NEW YORK, NY.-
On May 21, Christies
Important Silver sale will present 186 remarkable examples by Paul Storr, Tiffany & Co., Buccellati, Georg Jensen, Gottfried Bartermann, Asprey & Co. and Cartier. The sale will present a stunning group of wildlife inspired pieces, led by an Important Louis XV Silver-Gilt Écuelle (estimate: $70,000-100,000) includes a Pair Of Large Silver-Gilt And Gem-Set Lions Retailed By Asprey & Co., 20th Century (estimate: $30,000-50,000), and three 20th century Italian Silver Models Of A Lobster, the first by Buccellati ($20,000-30,000), the second signed Gianmaria Buccellati (estimate: $20,000-30,000), and the third with the mark of Lisi, Florence (estimate: $20,000-30,000). This selection also includes a Silver Ice Bowl And Ice Spoon, by Gorham Mfg Co., Providence, 1870 (estimate: $15,000 $25,000), which, with its icicle and polar bear iconography, relates to the 1867 purchase of Alaska from Russia for $7.2 million.
Among the sales top lots, is an Important Louis XV Silver-Gilt Écuelle (estimate: $70,000-100,000), made for the duc de Penthièvre, Grand Huntsman of France. Born Louis Jean Marie de Bourbon (1725-1793), the duc was the son of the Comte de Toulouse, the legitimized son of Louis XIV and Madame de Montespan, and one of the richest men in Europe at the time. On his father's death in 1737, the twelve-year-old duke inherited numerous titles and positions, including Admiral of France, Marshal of France, and Grand Huntsman (Grand Veneur). The iconography on the écuelle, based on hunting scenes by the artists Oudry and Snyders, suggests that its use was reserved for the hunting-party lunches that were held in the fields and woods on hunting days.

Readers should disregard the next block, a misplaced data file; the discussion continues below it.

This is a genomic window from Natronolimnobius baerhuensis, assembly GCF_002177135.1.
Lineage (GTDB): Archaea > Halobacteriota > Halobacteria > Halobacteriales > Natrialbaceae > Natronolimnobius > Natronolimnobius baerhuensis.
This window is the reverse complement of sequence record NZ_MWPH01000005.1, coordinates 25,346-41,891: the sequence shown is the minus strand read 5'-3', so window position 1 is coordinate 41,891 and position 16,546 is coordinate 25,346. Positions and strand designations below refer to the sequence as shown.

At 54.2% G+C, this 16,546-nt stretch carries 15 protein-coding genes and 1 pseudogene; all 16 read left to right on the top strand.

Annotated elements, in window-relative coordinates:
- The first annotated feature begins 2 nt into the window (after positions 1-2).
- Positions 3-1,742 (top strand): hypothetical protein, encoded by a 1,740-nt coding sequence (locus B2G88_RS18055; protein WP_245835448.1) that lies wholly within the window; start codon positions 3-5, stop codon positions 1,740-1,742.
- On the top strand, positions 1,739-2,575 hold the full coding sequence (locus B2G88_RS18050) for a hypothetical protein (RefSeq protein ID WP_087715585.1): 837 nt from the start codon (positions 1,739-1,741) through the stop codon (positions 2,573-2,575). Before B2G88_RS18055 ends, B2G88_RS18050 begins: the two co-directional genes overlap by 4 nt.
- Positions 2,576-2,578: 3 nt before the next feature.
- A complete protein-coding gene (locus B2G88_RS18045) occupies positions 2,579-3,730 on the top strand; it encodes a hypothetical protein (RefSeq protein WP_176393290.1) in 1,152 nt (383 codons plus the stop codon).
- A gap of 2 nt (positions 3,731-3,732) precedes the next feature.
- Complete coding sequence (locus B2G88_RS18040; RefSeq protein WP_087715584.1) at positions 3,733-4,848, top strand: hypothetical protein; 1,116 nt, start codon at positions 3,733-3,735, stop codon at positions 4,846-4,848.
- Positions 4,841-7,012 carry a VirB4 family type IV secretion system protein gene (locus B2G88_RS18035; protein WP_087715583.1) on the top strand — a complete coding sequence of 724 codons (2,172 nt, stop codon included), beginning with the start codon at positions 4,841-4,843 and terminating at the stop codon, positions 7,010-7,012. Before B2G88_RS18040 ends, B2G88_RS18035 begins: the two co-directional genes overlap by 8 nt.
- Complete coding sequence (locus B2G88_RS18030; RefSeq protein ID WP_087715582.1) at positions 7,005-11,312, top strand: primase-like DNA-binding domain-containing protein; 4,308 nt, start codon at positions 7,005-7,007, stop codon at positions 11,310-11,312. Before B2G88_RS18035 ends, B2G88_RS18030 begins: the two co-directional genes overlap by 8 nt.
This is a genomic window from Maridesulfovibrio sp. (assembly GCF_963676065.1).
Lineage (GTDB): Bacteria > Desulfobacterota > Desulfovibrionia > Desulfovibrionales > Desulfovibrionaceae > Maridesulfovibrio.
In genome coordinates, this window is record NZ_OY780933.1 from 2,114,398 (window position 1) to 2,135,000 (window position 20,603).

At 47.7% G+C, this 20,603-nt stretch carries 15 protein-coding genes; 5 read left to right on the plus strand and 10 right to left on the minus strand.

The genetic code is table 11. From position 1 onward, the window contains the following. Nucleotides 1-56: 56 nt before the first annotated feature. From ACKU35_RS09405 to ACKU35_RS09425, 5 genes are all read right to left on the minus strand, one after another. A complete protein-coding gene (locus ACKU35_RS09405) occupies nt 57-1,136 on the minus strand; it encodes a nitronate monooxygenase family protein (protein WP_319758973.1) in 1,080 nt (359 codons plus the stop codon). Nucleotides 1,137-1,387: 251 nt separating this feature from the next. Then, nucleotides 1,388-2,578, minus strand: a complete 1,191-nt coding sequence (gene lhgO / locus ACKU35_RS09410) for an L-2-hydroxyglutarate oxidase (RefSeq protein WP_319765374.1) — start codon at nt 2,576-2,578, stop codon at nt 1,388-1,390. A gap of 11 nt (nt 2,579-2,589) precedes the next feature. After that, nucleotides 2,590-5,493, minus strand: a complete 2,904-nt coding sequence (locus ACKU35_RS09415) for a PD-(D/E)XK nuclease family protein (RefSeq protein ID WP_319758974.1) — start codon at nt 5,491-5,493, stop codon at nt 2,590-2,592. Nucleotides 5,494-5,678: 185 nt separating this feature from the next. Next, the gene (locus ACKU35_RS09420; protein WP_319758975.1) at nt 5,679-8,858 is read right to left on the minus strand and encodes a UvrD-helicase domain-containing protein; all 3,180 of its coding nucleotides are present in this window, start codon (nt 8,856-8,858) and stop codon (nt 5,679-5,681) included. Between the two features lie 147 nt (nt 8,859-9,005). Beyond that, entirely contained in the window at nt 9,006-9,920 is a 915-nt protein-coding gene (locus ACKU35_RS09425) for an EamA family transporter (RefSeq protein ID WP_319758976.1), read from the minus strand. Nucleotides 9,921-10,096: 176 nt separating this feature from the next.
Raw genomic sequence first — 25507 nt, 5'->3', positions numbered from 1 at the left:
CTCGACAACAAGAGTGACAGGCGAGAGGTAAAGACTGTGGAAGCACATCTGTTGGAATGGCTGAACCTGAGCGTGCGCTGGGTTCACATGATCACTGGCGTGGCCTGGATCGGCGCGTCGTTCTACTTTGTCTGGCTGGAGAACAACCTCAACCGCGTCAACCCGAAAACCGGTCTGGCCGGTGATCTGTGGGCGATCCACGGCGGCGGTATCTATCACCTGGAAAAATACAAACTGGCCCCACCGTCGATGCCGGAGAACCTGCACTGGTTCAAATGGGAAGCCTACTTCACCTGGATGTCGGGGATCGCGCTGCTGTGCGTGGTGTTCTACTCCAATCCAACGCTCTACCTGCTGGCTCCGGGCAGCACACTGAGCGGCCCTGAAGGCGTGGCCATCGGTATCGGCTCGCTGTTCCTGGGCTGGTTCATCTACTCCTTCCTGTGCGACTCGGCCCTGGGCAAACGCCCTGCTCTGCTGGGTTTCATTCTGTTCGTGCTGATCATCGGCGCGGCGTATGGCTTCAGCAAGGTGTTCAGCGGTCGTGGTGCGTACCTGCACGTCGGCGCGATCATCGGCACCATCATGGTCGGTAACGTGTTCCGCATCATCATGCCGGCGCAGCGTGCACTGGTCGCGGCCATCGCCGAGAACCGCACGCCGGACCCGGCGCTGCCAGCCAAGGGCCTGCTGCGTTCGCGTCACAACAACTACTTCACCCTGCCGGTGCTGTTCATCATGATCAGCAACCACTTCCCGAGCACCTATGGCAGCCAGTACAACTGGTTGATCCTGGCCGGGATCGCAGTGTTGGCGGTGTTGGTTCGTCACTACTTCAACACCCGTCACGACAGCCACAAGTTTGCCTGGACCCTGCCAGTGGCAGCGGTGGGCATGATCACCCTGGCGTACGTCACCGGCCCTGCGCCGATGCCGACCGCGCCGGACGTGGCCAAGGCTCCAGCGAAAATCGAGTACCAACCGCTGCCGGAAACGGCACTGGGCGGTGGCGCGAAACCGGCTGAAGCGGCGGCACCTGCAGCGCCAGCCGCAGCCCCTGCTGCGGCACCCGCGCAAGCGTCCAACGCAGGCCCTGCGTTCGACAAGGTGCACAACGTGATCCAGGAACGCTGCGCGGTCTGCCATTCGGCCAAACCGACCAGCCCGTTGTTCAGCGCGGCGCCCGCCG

Penthièvre's position as sole heir to Louis XIV and Madame de Montespan allowed him to live in grand style, both privately and in his apartments at the royal residences of Fontainebleau, Marly, and Compiègne, in addition to Versailles. It was his popularity as a philanthropist that spared him from the revolutionary murders taking place around him at the time of his death on March 4, 1793. His daughter and sole heir, the duchesse d'Orléans, was arrested a month later; some of her inherited possessions were seized
and sold, and some were restituted to her. Interestingly, the Penthièvre-Orléans service, taken from her in 1794, was deemed as too fine to melt by the revolutionary government. It seems likely, then, that the exceptional artistic quality of this écuelle was responsible for its survival.